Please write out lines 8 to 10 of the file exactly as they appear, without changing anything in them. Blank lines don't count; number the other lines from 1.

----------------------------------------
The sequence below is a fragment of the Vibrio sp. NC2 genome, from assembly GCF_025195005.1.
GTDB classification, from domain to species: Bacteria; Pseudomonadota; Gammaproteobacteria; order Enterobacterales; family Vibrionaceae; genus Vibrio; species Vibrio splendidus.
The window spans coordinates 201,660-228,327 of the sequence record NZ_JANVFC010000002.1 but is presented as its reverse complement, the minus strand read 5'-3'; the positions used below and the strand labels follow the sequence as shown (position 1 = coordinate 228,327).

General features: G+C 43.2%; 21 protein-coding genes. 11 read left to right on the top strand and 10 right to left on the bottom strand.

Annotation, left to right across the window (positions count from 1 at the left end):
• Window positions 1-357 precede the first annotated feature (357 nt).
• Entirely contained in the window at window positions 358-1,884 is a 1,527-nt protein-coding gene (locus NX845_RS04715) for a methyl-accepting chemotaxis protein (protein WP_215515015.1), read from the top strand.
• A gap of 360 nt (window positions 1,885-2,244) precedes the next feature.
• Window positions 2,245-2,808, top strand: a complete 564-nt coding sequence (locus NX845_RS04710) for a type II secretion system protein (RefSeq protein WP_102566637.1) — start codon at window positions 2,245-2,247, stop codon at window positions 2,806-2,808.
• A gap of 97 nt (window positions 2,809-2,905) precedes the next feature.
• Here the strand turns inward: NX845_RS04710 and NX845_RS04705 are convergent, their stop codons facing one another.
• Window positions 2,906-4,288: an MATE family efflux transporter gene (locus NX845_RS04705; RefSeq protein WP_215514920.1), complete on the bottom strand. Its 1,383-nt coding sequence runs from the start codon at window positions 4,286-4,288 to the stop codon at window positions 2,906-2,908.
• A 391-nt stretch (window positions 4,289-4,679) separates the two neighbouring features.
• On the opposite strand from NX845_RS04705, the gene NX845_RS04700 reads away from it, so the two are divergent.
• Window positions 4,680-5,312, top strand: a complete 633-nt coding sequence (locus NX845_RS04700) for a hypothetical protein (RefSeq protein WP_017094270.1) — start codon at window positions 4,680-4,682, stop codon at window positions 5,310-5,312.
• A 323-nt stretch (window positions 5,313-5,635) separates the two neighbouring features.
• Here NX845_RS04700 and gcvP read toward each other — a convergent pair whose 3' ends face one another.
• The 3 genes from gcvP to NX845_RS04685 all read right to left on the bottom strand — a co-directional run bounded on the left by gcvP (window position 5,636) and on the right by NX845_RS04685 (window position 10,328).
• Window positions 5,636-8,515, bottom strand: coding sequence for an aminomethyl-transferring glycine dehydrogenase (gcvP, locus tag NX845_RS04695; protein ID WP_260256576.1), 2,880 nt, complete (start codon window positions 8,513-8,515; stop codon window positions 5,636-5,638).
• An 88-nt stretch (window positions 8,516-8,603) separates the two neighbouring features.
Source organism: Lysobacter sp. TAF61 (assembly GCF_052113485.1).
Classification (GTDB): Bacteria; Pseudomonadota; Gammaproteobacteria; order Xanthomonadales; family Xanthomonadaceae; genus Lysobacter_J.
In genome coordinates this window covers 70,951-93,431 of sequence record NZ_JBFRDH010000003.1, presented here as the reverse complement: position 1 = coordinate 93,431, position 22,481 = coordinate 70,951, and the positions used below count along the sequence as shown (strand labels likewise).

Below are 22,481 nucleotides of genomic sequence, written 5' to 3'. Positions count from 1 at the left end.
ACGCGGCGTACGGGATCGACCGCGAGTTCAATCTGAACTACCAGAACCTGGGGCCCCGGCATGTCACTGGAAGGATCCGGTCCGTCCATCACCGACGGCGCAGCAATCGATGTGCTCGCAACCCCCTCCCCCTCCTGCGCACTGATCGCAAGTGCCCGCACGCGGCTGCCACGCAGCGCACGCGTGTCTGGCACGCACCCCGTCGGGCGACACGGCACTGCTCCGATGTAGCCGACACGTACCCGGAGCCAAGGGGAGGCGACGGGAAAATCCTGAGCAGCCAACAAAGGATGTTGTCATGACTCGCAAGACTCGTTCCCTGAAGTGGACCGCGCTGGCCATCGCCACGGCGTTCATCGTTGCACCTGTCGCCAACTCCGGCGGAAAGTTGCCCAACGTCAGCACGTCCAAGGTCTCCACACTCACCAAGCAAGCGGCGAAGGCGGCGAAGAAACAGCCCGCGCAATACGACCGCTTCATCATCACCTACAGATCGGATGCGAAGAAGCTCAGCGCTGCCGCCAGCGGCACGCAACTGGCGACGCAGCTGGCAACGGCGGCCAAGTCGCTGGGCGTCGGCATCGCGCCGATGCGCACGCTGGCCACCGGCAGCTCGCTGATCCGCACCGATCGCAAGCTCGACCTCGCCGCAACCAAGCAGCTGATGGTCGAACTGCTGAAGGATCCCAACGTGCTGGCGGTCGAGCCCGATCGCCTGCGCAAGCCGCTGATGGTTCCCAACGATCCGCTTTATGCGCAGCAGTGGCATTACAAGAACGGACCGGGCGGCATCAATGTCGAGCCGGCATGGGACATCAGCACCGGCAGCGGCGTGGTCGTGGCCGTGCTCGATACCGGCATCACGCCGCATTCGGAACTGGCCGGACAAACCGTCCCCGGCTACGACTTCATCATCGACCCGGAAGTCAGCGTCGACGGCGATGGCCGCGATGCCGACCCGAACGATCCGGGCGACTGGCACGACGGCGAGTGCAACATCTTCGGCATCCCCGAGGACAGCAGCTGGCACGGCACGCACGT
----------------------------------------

• A gap of 360 nt (window positions 1,885-2,244) precedes the next feature.
• Window positions 2,245-2,808, top strand: a complete 564-nt coding sequence (locus NX845_RS04710) for a type II secretion system protein (RefSeq protein WP_102566637.1) — start codon at window positions 2,245-2,247, stop codon at window positions 2,806-2,808.
• A gap of 97 nt (window positions 2,809-2,905) precedes the next feature.